A Medallion Signature Guarantee can only be obtained from a participant in one of the Securities and Exchange Commission (SEC) approved programs, such as a commercial bank, brokerage firm, credit union or savings and loans institutions that are members of the Medallion Stamp Program. For more information on the Securities and Exchange Commission’s Medallion Program, please visit “Signature Guarantees: Preventing the Unauthorized Transfer of Securities” web page.
The United States, Hong Kong and Macau are all parties to the Hague Convention. Therefore, documents notarized in Hong Kong or Macau can be recognized in the United States if they are properly authenticated. A list of attorneys in Hong Kong and Macau who provide notarial services is available on our “Legal Assistance” web page, those in Hong Kong under “Notary Matters” and those in Macau under “List of Attorneys/Law Firms in Macau.”
After having your documents notarized at a law firm in Hong Kong or Macau, please take your documents to the Hong Kong High Court or to the Chief Executive of the Secretary for Administration and Justice in Macau for an apostille, an attachment that will make the document recognized for use in the United States. See under the “Authentication” tab for additional information.
Please note that the Consulate cannot assume responsibility for the professional ability or integrity of the law firms or persons whose names appear on the above Legal Assistance (Notary Matters) list. They are arranged alphabetically; the order in which they appear has no other significance.
Please note that the Consulate cannot authenticate or provide copies of documents such as birth, marriage, divorce or death certificates, U.S. driver’s licenses, academic transcripts, diplomas or the like.
Authentication or legalization is the procedure by which the authority of persons who issue or execute documents in one country may be recognized by another country. It is possible to have documents notarized by a local notary public for use in the United States if the notary public’s signature is authenticated. The United States, Hong Kong, and Macau are parties to the Hague Convention which abolishes the requirement of diplomatic and consular legalization for public documents originating in one Convention member and intended for use in another. Because of the Convention, consular officers are prohibited from authenticating documents in Hong Kong or Macau for use in the United States.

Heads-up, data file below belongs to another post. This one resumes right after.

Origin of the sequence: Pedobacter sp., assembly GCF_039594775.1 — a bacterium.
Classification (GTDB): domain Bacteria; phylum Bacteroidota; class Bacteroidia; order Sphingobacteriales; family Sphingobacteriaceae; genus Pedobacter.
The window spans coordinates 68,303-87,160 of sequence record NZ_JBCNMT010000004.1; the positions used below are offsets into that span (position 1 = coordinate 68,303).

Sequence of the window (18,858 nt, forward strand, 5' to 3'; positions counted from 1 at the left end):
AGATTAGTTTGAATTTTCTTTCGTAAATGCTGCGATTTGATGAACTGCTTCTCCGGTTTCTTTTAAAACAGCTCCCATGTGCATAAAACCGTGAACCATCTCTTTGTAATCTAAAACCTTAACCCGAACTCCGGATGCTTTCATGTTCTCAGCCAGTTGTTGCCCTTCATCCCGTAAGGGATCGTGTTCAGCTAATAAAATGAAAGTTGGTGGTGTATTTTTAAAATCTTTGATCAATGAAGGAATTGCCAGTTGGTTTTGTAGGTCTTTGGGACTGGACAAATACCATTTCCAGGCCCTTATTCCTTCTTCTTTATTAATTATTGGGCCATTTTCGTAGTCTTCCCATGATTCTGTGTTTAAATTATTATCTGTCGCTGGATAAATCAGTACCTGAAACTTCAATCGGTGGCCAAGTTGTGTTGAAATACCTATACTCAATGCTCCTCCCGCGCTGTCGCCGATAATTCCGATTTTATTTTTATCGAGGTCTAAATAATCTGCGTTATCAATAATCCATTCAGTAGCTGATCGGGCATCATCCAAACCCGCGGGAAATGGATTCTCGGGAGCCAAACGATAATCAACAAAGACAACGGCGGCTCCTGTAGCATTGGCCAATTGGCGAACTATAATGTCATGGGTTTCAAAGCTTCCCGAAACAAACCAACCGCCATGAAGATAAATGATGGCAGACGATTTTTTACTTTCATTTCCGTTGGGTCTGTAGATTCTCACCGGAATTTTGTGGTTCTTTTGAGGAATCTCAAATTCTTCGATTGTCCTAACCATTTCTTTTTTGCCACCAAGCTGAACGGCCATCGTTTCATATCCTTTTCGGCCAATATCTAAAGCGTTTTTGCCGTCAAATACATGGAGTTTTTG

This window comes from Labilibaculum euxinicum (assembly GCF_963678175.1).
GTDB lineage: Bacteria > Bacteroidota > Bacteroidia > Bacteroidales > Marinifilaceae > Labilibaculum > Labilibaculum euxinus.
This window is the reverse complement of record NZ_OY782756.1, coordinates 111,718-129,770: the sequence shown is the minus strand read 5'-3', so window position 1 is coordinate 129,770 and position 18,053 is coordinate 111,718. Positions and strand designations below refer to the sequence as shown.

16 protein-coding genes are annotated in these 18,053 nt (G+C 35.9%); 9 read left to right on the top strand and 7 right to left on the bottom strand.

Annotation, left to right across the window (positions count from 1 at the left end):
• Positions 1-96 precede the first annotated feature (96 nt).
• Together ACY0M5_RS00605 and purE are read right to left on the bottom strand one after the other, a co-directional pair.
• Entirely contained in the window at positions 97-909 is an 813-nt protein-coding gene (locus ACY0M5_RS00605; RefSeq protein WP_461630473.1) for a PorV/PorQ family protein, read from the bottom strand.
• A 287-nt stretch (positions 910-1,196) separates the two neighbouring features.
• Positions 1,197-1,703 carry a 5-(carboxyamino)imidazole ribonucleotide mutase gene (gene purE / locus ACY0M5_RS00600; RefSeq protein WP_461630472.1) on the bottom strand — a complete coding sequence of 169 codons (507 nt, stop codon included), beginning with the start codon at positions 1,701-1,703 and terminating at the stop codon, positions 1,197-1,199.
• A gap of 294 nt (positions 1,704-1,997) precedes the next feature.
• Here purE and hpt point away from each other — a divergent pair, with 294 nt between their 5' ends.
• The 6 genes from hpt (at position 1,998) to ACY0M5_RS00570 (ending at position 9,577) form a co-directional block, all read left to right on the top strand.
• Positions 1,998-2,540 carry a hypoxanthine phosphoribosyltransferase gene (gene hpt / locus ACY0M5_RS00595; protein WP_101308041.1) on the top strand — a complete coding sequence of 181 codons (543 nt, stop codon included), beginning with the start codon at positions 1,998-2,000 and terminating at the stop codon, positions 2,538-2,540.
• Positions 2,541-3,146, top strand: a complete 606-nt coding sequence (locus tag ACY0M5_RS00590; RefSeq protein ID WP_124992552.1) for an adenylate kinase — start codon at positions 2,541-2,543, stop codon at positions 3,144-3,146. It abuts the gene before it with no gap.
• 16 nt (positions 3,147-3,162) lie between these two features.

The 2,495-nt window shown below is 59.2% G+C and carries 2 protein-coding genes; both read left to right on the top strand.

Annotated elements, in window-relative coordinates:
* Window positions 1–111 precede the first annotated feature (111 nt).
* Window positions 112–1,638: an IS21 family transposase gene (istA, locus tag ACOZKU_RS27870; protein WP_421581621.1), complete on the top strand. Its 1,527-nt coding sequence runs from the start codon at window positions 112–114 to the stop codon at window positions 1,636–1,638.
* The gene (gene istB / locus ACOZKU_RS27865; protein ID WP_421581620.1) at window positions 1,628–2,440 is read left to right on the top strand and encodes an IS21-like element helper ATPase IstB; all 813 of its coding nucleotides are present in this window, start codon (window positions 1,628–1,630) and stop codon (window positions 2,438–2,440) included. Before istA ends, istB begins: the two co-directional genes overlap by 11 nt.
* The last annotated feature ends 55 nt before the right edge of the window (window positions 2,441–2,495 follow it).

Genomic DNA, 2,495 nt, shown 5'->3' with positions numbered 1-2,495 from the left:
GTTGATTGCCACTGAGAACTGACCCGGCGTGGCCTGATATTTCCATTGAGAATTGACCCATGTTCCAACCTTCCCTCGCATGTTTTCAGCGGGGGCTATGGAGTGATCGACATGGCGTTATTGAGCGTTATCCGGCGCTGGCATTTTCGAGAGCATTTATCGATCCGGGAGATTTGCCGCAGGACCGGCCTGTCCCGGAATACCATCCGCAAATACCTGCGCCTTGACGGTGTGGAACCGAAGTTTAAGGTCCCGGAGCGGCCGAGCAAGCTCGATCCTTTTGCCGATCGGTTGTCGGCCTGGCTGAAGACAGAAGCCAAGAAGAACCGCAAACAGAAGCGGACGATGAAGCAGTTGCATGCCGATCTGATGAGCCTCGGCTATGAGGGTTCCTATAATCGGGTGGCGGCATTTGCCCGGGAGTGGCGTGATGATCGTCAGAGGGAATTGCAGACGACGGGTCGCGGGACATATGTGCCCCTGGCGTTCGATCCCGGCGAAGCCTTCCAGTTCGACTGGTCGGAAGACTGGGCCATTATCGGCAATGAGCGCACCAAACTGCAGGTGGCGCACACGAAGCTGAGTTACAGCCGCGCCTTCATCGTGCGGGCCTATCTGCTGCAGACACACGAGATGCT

For information on authenticating U.S. documents for use in either Hong Kong or Macau, please contact the State Department’s Office of Authentication. That website also maintains information on other members to this Hague Convention and their designated Central Authorities.
For information on authenticating Macau documents for use in the United States, please contact the Chief Executive of the Secretary for Administration and Justice or the Director of Justice Affairs, Department of the Macau Special Administrative Region.
For information on authenticating Hong Kong documents for use in the United States, please contact the Hong Kong High Court general hotline at Tel: 2825-4226, Monday through Friday, 8:45 a.m. to 1 p.m. and 2 p.m. to 5:30 p.m. and see their apostille service page for additional information.
Remote Notarial Service
For information concerning remote notarial and authentication services, we direct you to the following recently updated Department of State webpage. Please note that remote notarial services may only be provided in accordance with the laws and regulations of the U.S. state that commissioned the notary public and the laws of the state or country where the document is notarized.
Last modified: December 5, 2022